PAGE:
"Just like old times" -- 3/27/04
Date: March 27, 2004
Words: "You can help me out little bit too, just like old times," said Reid Inouye. He had just told me that I was entered in his WRV Sunset Soul Surfing Classic at Sunset Beach, and asked for a little help with the contest.
From 1988 to 1994 I used to work with Reid in his amateur (and pro) surfing contests. Changing priorities in life made me stop entering and working these contests, but I still get the bug for competition once in a while. It just so happened the family was out of town and work did not beckon. Perfect opportunity.
The Soul Surfing Classic is not your typical surf contest. It's a fun event that's more a celebration of where we came from with respect to surf style. The judging criteria reflected that, with scoring being based on the surfing style of the 60s and 70s. The divisions followed suit, with Surf Execs, Relic Shortboard and even "You Somebody" for stars and the media.
On a lark, the day before the contest I decided to see if I could get an old shortboard (pre-80s) for the relic shortboard division. I went to Ben Aipa's shop to see if he had anything he'd be willing to lend out. Typical Ben generously offered an old shortboard, a 1974 stinger that was pretty bust up. I told Ben I would do some quick patches to at least make it watertight. "You break it, you buy it," he half-jokingly told me as I walked out the door. I shuddered thinking how much the board would be worth if it was fully restored.
So I had my little project for the evening. I ran over to Fiberglass Hawaii and got a ding repair kit and a skeg for the board. My goal was to make the board waterproof, but minimize the amount of repair, just in case someone wanted to fix this classic one day.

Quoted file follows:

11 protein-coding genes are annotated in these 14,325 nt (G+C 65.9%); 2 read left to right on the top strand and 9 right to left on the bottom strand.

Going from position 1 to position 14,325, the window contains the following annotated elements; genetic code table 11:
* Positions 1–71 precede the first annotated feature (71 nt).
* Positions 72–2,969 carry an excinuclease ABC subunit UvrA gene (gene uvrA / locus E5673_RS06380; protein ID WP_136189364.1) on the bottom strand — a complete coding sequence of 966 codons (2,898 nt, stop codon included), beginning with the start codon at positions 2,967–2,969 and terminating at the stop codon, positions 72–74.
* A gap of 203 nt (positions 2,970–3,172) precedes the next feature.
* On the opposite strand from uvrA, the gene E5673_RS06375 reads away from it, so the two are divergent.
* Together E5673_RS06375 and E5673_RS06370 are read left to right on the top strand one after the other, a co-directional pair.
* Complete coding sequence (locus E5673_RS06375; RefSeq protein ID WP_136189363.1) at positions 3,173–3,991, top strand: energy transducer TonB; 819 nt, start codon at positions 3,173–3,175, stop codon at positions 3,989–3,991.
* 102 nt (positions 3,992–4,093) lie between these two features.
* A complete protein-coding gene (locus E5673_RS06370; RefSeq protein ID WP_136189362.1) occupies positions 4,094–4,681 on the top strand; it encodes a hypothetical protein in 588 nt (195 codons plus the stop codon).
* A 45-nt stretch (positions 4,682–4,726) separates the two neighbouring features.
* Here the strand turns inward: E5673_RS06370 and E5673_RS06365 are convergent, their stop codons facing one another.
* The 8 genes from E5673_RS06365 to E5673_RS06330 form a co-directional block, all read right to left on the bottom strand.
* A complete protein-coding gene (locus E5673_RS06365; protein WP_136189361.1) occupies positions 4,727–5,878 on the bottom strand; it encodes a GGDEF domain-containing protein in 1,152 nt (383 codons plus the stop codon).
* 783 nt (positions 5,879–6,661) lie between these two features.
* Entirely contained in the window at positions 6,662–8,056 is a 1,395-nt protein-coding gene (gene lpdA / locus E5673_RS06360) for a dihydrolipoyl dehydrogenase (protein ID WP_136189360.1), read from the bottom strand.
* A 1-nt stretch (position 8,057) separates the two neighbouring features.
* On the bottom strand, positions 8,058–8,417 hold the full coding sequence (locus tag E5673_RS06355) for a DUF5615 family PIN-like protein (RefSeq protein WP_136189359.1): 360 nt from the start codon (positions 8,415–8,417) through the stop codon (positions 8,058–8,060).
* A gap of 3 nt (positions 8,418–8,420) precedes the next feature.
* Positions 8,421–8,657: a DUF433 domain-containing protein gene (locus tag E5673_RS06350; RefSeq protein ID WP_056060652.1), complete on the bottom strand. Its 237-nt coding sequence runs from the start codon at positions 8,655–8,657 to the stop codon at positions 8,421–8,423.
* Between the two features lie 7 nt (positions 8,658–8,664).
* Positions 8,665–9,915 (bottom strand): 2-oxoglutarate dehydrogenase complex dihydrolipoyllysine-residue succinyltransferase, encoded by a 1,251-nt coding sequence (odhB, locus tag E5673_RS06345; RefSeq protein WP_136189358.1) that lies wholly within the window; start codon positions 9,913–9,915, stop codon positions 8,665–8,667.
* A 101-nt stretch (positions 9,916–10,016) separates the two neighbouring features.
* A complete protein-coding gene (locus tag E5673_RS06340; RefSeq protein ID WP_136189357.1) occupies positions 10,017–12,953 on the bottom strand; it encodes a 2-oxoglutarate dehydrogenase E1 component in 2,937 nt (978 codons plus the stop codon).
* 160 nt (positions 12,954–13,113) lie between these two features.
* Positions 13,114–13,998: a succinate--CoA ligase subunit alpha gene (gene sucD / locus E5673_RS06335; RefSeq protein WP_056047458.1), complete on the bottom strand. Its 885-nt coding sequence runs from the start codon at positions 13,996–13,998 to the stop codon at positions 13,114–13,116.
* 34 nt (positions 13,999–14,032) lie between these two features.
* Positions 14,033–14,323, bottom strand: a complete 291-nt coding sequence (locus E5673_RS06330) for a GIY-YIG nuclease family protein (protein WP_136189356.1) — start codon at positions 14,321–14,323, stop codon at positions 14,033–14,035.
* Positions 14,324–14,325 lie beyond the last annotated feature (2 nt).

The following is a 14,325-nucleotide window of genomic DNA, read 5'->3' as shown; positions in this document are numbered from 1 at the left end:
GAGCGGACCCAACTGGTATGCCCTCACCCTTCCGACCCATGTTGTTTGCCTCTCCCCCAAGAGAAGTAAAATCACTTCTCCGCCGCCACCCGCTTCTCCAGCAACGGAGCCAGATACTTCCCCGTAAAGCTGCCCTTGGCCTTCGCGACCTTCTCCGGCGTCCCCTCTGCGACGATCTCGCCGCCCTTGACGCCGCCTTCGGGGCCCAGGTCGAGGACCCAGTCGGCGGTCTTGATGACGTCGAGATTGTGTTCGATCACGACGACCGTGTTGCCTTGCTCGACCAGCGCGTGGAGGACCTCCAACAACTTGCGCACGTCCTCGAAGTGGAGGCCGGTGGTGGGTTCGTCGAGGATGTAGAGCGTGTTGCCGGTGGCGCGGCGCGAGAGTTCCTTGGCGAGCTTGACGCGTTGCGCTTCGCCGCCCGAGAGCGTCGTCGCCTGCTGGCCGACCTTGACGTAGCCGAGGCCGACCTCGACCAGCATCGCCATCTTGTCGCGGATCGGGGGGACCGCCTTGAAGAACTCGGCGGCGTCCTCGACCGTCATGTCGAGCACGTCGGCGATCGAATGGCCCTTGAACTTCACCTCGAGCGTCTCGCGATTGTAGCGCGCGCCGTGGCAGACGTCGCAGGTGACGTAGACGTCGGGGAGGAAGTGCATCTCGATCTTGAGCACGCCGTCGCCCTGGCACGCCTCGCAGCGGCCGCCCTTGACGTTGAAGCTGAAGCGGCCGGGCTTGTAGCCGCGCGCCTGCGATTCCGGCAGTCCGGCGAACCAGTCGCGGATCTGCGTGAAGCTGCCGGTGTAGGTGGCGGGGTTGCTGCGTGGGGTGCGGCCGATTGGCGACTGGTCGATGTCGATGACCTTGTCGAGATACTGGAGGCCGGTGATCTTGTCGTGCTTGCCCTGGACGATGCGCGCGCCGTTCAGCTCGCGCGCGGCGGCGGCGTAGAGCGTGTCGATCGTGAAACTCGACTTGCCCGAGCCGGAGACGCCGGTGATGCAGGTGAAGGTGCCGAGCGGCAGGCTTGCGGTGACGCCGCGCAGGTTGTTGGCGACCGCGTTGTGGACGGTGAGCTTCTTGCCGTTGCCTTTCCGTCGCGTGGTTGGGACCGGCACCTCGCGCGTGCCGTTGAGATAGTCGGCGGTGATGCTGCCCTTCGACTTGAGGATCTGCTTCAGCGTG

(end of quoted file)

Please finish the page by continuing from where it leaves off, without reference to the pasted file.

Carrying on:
I won't belabor the tortuous process of me trying to act like a craftsman. But in the end, I think I did a decent job (including the generous use of clear plastic tape for miscellaneous cracks and dings). However, one recommendation I can make is to make sure you have an ample supply of UV light for curing the glass (halogen lamps work, but they aren't the best).
I've surfed Sunset only a few times in my life, so I was eager to get out there before the contest. Although the surf was small, conditions were sweet, with sunny skies and good winds.
When I got out to the lineup, I quickly realized there were two distinct peaks: the point at the top of the reef and the west peak near the channel. I knew that I'd have to decide during my heats which one I should focus on. Even at that small size, it was obvious that Sunset has a very complex lineup--experience is definitely an advantage out there.
It was neat seeing the people and the boards that came out for the event. Duncan Campbell brought an authentic Bonzer of his own design. Steven Murphy had a chambered balsa board that most people would hang on the wall. And Tom Stone busted out and surfed a replica circa 1920s "Wili-wili" board (made only of wood and oil).
Helping out at the contest was actually quite refreshing. Rather than lead the preparation, I just laid back and offered my assistance. After setting up the contest tent, I ended up helping to check in competitors with the venerable (catch that, ornery) Rabbit Kekai. That buggah neva change after all these years (he's 84 now)--still the same old talkative, rascally guy.
Not too many people entered the event. Maybe it wasn't advertised enough. Their loss. The stoke level was high as people just surfed for the fun of it. As Len Barrow said, "No worrying about points or ratings--just surfing for fun."
Most divisions reflected this laid-back attitude. Competitors were cordial and even giving during heats, cheering each other on.
I entered three divisions: "You Somebody", Relic Shortboard, and Longboard 30-39 (in which I was the oldest). In the "You Somebody" division, I was fortunate to score a couple of the bigger waves as I did my neo-70s posing. Rode the Aipa board for the first time in the relic shortboard heat and could only get two rides--board worked really well though. In my age group longboard heat, I went up against some aggressive riders and got aced out of the sets.
During the awards ceremony, I was shocked to find that I had actually won the "You Somebody" division. I was stoked to receive the big tiki statuette.
It was nice just having fun in a surf contest and surfing "just like old times." Already looking forward to next year's event.
Aloha from Paradise,